Hansda Sowvendra Shekhar is a well-known name in contemporary Indian literature. His debut novel, The Mysterious Ailment of Rupi Baskey, won, among many others, the 2015 Yuva Puraskar, and was longlisted for the 2016 International Dublin Literary Award. His second collection of stories, The Adivasi Will Not Dance: Stories, opened up to wide acclaim and was shortlisted for the 2016 Hindu Literary Prize. Largely recognised as one of the pioneering full-length Santhal works in English, his works reflect a Jharkhand-based ethos.
This year, he published Jwala Kumar and the Gift of Fire: Adventures in Champakbagh, his first book for children. It is the story of Mohan Chandar and his family who by inviting an unidentifiable creature into their home, on a dark stormy night, set into motion a series of adventures that changes their lives forever. Kanika Katyal, a member of the Editorial Collective of the Indian Cultural Forum interviewed Shekhar about the book, his inspiration behind it, if children’s literature should be seen as a case in sociological practice and more.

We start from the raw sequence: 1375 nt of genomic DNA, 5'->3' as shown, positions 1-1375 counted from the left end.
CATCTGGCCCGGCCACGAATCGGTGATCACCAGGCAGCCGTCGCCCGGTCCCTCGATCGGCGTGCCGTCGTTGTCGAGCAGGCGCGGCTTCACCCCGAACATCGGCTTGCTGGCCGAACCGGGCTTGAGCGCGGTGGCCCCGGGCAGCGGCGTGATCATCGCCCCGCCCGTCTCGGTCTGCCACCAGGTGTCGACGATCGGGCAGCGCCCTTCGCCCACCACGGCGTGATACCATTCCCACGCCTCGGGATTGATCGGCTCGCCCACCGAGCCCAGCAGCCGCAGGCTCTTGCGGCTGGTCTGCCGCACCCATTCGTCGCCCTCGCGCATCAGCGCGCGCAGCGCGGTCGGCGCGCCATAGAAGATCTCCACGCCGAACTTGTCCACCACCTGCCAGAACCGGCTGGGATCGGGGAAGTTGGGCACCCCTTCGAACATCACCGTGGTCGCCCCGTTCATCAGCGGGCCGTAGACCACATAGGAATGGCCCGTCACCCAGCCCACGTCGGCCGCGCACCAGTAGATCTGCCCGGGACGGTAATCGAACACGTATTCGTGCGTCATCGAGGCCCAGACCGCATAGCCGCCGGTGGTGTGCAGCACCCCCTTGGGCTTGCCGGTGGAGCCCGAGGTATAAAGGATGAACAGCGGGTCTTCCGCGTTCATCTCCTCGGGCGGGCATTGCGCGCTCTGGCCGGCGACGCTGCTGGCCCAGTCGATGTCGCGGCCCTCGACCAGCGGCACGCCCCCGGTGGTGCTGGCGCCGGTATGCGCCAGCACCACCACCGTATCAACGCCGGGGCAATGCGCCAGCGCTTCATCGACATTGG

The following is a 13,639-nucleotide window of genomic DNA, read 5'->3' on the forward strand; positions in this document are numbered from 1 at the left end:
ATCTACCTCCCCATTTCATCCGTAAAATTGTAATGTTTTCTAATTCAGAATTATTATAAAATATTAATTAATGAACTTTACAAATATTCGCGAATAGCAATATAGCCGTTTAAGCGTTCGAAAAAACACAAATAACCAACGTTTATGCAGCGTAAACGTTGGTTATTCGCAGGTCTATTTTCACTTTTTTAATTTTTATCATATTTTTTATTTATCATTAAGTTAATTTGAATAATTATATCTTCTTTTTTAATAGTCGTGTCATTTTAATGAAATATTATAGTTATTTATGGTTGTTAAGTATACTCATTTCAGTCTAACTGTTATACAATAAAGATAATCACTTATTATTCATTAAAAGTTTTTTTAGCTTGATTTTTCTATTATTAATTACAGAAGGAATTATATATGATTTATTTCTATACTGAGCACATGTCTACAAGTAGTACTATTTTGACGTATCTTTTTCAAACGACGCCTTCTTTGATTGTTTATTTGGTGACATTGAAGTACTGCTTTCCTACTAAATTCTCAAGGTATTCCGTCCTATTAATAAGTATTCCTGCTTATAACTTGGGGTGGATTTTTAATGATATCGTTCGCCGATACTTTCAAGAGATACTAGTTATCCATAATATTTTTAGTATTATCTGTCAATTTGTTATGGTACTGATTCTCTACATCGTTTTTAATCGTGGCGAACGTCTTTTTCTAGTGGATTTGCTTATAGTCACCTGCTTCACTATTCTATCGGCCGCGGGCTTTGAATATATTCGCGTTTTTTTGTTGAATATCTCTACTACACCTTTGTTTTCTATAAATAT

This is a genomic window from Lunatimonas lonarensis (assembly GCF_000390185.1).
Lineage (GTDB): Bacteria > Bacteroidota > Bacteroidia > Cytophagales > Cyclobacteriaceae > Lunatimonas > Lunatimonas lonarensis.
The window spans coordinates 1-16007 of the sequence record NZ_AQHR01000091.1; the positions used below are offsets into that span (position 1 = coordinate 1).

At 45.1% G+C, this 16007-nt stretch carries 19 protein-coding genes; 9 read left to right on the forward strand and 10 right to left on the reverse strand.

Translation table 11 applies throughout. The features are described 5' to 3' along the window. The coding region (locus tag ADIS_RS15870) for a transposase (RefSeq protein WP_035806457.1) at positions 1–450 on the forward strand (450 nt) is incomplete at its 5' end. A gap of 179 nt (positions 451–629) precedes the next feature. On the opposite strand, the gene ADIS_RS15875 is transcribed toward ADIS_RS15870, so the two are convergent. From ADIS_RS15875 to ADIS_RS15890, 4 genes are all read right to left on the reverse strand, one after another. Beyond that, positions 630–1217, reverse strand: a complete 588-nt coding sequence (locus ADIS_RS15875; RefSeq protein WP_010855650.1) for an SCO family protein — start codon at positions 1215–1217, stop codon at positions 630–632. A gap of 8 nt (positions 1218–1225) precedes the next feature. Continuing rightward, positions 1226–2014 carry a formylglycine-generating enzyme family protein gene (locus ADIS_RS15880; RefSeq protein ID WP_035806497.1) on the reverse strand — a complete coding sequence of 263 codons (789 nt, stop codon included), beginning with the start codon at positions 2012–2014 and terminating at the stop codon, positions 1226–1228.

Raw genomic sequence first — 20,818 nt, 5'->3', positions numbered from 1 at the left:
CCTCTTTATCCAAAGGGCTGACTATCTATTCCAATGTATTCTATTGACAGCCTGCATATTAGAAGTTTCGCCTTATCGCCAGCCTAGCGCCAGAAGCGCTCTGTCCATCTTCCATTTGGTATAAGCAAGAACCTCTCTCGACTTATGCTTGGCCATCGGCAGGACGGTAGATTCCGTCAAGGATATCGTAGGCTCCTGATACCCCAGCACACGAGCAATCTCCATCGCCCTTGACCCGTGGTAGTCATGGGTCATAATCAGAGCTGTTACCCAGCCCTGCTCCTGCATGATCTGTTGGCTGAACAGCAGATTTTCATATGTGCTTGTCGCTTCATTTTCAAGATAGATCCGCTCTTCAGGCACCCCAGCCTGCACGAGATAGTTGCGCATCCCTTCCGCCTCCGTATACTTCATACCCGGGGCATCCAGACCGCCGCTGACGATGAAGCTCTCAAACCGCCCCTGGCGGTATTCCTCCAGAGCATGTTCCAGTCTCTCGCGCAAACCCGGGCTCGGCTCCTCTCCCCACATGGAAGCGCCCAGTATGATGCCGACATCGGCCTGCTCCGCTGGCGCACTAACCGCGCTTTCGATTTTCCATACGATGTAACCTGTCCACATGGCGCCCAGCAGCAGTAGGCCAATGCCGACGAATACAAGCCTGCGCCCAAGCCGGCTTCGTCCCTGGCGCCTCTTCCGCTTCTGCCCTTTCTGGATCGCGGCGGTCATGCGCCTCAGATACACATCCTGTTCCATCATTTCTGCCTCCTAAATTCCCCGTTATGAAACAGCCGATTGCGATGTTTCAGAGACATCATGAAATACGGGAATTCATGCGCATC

First and foremost, I wanted to know about the conception of the book. For a book so deeply rooted in the ethos of Jharkhand, one would imagine that a host of Indian folklore went into the making of Jwala Kumar, but curiously enough, when talking about the inspirations to his book, Hansda, reveals, “George R. R. Martin’s Game of Thrones – especially its HBO adaptation” – (although not distinctly categorised as children’s literature), was for him “a bigger inspiration than any children’s literature!” Even, the immensely popular magazine, Champak, came in “only, when I was looking for a name for the village”, he says.